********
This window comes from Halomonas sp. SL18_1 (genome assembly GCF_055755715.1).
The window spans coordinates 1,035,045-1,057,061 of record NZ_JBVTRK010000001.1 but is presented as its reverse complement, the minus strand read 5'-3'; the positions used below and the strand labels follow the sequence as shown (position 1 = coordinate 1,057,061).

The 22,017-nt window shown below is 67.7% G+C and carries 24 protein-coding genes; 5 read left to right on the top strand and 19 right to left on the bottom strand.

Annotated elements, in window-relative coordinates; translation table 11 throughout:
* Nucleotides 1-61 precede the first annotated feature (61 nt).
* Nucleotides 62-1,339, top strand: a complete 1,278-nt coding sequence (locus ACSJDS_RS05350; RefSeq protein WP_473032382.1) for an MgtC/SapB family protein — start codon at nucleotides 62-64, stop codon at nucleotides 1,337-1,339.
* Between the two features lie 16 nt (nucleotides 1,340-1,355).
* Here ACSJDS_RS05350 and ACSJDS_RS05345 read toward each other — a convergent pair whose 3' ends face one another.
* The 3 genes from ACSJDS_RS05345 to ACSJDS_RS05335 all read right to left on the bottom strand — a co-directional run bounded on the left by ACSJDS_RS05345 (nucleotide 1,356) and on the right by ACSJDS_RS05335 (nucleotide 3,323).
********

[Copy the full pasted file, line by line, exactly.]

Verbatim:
This window comes from Halomonas sp. SL18_1 (genome assembly GCF_055755715.1).
The window spans coordinates 1,035,045-1,057,061 of record NZ_JBVTRK010000001.1 but is presented as its reverse complement, the minus strand read 5'-3'; the positions used below and the strand labels follow the sequence as shown (position 1 = coordinate 1,057,061).

The 22,017-nt window shown below is 67.7% G+C and carries 24 protein-coding genes; 5 read left to right on the top strand and 19 right to left on the bottom strand.

Annotated elements, in window-relative coordinates; translation table 11 throughout:
* Nucleotides 1-61 precede the first annotated feature (61 nt).
* Nucleotides 62-1,339, top strand: a complete 1,278-nt coding sequence (locus ACSJDS_RS05350; RefSeq protein WP_473032382.1) for an MgtC/SapB family protein — start codon at nucleotides 62-64, stop codon at nucleotides 1,337-1,339.
* Between the two features lie 16 nt (nucleotides 1,340-1,355).
* Here ACSJDS_RS05350 and ACSJDS_RS05345 read toward each other — a convergent pair whose 3' ends face one another.
* The 3 genes from ACSJDS_RS05345 to ACSJDS_RS05335 all read right to left on the bottom strand — a co-directional run bounded on the left by ACSJDS_RS05345 (nucleotide 1,356) and on the right by ACSJDS_RS05335 (nucleotide 3,323).